In Ulaanbaatar, Mongolia’s capital, a horrifying incident unfolded when a truck carrying 60 tons of liquefied natural gas crashed and exploded, resulting in six casualties, including three firefighters.
The collision occurred in the early hours of Wednesday morning, prompting a massive response from hundreds of firefighters to combat the ensuing blaze.
Eyewitness Erdenebold Sukhbaatar, a 40-year-old lawyer, described the impact as feeling like an earthquake, followed by a brilliant light.
The force of the explosion, equivalent to 60,000 liters of gas, quickly ignited nearby buildings, leaving residents in a state of shock.
Residents recounted the rapid escalation of the fire, with one person mentioning how their building was already engulfed in flames by the time they realized it.
Another survivor shared that the explosion not only shattered windows but also destroyed balconies.
Despite the tragedy, the Mongolian National Emergency Management Agency (NEMA) reported that no casualties occurred within the affected buildings.
However, Deputy Prime Minister Sainbuyan Amarsaikhan revealed that the three firefighters lost their lives in a second explosion, caused by the forceful ejection of part of the truck.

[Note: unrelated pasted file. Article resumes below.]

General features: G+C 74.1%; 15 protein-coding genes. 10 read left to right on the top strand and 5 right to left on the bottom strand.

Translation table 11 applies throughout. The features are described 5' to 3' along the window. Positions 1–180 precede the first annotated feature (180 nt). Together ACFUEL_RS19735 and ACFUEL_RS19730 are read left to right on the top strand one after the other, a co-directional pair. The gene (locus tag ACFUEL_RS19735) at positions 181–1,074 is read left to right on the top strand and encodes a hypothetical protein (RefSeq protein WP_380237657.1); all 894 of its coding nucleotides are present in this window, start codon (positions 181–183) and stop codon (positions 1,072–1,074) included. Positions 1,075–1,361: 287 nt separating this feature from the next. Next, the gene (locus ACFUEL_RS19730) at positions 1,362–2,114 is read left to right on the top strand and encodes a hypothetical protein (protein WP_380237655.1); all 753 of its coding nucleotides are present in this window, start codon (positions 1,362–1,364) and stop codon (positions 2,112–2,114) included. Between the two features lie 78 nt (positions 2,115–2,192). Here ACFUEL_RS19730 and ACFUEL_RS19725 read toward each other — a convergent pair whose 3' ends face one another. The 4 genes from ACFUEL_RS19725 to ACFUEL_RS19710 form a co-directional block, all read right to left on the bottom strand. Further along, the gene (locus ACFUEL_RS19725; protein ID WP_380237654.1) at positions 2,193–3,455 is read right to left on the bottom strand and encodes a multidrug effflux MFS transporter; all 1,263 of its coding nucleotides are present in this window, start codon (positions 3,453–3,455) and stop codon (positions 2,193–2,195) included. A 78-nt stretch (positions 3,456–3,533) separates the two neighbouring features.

NEMA confirmed that the fire was extinguished by 04:30, but questions arose about why a tanker carrying such hazardous cargo was allowed into a residential area with numerous schools.
Concerns were raised about the lack of proper city planning, with calls for gas trucks to be restricted from traveling within city limits to prevent potential harm during peak hours.
“You know, if it happened [in] the daylight time, especially during the rush hours in the morning or in the evening, [it would] be more harmful,” noted Erdenebold Sukhbaatar, emphasizing the critical need for improved urban planning.
Ankhbayar Galbadrakh echoed these sentiments, stating, “All of these trucks – with gas or without gas – should travel outside of the city limit,” highlighting the urgent need for safety measures to prevent such devastating incidents in the future.